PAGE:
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Chapter 2 - I am not alone

( › World › Asia 

1 July 2021 — The editorial in The Australian Financial Review of August 28, 1967 argues why Australia's position on wheat sales to China was rational.

Currently, in April 2022, with all the talk that is going around regarding the possibility that China might be interested in building a navy base, and possibly other installations, in the Solomons, and discussions about what sort of a threat that might be for us, Australians need to be reminded of how our country sent boat-loads of what to help the Chinese people, back in their hour of need during the 1960s, and how some of that wheat was actually going to North Vietnam. 

We need to think about how the North Vietnamese army had their bellies filled with Australian wheat so they could then go out and kill Australian, New Zealand and USA troops.

We need to remember those young men who were fighting in Vietnam, all the Aussies and our New Zealand and USA friends.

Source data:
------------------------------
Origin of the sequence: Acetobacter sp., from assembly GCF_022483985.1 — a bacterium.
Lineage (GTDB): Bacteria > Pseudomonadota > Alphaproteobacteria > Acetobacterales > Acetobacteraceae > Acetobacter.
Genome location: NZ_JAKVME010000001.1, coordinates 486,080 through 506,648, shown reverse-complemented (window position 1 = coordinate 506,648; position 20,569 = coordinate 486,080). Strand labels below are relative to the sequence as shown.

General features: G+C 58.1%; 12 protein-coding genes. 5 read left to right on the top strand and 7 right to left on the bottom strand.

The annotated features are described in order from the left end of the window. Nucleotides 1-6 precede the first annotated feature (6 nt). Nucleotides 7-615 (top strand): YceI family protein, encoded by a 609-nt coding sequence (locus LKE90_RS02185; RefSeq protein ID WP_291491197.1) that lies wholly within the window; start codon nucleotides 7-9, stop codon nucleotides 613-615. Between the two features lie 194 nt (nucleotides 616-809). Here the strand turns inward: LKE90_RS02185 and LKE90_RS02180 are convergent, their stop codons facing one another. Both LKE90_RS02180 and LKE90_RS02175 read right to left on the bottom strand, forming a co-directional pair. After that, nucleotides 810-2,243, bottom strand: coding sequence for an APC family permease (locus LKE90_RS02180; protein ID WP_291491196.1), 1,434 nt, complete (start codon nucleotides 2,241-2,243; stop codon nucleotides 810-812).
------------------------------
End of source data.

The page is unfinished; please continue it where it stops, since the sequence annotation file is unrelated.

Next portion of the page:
The Australian Financial Review might choose to argue that supplying wheat to a starving China back then saved many Chinese lives, but we must also balance that against the lives of so many lost soldiers too.  It is time to ask the hard questions because, last year, on 01 July 2021, the editorial in The Australian Financial Review discussed one of their earlier stories, from August 28, 1967, which had asked why Australia's position on wheat sales to China was considered a rational decision ( › World › Asia - How Australia defied US to sell wheat to a famine-starved China), and  we need to ask, now, exactly who it was, from among the Australian ‘Establishment’ of the 1960s, who had the power to manipulate the scales so that they balanced out which lives were the more important to save, the starving Chinese or the Aussie, Kiwi and USA troops fighting a war they did not want to fight?